I applied some data analysis concepts to a dataset obtained from Tau Beta Pi HQ.
- gain a better understanding of the Texas Gulf Coast Alumni Chapter of Tau Beta Pi’s constituency
- determine parts of town where events might be hosted to achieve greater turnout
Data was received in .XLSX format, so I naturally gravitated towards Microsoft Excel for data analysis.
I constructed a series of PivotTables to gain insight about the geographical distribution of the alumni chapter’s constituency.
Prior to mapping, I filtered to count only those entries that have an email address, yielding 2682 out of 9127 records. My focus is on those members that have provided their email addresses: without external support, it will be challenging and expensive to reach out to the broader population.
Tested the effect of cleaning ZIP code data, stripping any ZIP+4 codes back to five-digit ZIP codes.
- Some members list their work address instead of their home address, resulting in inflated counts from some parts of the city (namely downtown and Rice University)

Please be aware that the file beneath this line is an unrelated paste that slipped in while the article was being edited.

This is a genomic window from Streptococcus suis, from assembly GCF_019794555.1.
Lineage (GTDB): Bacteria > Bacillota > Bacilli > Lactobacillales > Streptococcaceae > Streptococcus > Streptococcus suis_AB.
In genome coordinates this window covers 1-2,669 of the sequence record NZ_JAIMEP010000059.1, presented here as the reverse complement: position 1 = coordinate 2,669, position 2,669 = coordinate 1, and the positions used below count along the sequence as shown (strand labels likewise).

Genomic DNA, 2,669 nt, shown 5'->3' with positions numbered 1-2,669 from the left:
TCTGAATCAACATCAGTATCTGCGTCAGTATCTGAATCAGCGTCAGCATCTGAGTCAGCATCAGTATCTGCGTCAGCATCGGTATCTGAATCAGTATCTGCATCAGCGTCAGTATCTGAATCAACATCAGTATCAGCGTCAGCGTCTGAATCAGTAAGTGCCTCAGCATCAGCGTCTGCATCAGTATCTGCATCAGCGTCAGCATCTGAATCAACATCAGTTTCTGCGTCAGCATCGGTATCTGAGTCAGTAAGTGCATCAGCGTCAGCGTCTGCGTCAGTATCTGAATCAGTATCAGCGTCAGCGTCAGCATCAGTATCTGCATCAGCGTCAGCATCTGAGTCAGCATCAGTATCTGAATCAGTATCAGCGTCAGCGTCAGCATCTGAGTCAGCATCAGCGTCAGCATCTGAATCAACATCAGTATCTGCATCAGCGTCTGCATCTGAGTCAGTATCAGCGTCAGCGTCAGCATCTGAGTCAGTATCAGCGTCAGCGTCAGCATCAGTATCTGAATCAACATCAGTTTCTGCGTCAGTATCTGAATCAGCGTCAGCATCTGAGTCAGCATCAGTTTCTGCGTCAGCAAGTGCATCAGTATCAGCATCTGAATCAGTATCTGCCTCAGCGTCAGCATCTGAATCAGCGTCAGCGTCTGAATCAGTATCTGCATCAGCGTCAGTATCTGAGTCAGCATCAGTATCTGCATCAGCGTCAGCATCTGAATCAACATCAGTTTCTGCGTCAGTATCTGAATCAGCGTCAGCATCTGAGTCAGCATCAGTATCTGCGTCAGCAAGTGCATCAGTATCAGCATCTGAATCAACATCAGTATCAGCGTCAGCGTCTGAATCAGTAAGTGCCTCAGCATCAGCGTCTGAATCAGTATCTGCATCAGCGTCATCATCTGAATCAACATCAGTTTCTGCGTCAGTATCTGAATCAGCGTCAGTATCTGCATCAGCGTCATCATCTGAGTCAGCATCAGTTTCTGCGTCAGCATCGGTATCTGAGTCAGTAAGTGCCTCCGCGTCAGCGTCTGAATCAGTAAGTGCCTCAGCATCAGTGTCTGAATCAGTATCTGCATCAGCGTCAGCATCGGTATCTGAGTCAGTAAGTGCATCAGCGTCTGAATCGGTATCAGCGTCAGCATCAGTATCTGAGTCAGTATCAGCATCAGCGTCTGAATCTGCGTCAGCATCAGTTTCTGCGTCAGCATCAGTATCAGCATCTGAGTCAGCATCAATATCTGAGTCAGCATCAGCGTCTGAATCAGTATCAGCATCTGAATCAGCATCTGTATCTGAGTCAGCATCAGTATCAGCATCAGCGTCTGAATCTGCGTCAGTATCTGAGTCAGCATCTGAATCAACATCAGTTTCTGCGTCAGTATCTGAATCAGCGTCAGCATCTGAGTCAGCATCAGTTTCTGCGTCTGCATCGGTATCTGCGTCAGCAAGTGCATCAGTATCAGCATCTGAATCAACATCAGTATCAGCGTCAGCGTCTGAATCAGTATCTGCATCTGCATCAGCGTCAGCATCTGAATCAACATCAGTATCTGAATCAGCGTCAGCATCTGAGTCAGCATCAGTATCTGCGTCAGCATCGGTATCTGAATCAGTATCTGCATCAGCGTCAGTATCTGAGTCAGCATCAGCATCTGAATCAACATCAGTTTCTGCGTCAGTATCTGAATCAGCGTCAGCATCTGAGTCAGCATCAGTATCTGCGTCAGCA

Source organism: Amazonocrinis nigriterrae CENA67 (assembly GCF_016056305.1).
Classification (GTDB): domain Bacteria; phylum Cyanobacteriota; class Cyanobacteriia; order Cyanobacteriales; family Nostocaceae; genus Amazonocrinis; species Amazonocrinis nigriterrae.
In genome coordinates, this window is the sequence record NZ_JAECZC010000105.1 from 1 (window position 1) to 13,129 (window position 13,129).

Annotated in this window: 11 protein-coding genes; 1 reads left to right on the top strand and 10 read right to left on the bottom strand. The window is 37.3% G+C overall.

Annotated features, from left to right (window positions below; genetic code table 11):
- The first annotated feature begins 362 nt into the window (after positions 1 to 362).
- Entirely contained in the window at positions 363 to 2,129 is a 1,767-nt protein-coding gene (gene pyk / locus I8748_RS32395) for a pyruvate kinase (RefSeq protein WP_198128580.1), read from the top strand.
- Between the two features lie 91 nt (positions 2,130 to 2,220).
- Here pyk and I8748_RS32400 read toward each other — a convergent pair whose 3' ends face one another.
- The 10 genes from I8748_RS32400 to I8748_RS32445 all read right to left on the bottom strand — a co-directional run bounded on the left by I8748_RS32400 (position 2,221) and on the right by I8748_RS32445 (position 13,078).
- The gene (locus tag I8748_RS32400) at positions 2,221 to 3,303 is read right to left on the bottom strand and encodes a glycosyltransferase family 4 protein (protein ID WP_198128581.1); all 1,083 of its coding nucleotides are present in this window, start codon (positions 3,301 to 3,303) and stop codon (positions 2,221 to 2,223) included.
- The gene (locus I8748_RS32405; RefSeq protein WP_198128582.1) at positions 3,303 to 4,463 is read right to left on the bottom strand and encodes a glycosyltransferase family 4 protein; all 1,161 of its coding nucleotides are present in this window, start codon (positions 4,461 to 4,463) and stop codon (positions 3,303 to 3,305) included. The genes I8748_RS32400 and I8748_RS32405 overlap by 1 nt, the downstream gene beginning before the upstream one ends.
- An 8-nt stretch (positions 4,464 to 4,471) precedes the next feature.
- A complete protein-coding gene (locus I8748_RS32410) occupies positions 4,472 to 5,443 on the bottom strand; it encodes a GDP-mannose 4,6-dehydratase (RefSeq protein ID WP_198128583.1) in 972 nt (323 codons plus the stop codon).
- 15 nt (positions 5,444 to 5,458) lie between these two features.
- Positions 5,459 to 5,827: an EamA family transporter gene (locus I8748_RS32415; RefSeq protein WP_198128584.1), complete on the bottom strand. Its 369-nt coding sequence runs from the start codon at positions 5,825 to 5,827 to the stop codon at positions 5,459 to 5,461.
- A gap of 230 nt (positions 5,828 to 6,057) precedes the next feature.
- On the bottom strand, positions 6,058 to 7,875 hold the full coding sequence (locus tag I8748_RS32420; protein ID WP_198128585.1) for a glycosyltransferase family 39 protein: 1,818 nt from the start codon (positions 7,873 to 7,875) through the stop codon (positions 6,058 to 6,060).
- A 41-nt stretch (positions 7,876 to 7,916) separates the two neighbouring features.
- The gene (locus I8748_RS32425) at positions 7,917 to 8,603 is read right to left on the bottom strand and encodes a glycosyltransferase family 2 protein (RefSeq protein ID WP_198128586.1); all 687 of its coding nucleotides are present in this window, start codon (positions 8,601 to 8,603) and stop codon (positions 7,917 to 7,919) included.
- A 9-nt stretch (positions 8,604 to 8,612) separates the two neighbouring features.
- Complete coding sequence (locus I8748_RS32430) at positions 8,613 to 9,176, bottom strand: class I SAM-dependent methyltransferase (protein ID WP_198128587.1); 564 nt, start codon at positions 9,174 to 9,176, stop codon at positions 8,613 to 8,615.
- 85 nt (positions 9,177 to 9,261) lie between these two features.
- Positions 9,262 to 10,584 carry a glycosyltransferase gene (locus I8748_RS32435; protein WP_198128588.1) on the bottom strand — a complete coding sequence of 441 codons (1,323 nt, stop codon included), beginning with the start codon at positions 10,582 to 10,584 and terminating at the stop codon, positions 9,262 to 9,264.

- OpenHeatMap did not correctly resolve all ZIP codes
I attempted to overcome the second limitation by providing more contextual location information, appending city and state to the ZIP code.
Note that the maps above were generated prior any data cleaning.
The final map was generated after cleaning the data of any misspelled cities
20170222 I learned of Google FusionTables, which can be used to generate heatmaps and much more. Beginning further analysis to see how this tool might be used. So far I have observed the Google Maps Geocoding service used by FusionTables to be rather slow – perhaps it’s single-threaded?
Unfortunately, the heatmaps generated by Google FusionTables show only 1000 rows of data. Additional limitations are listed here.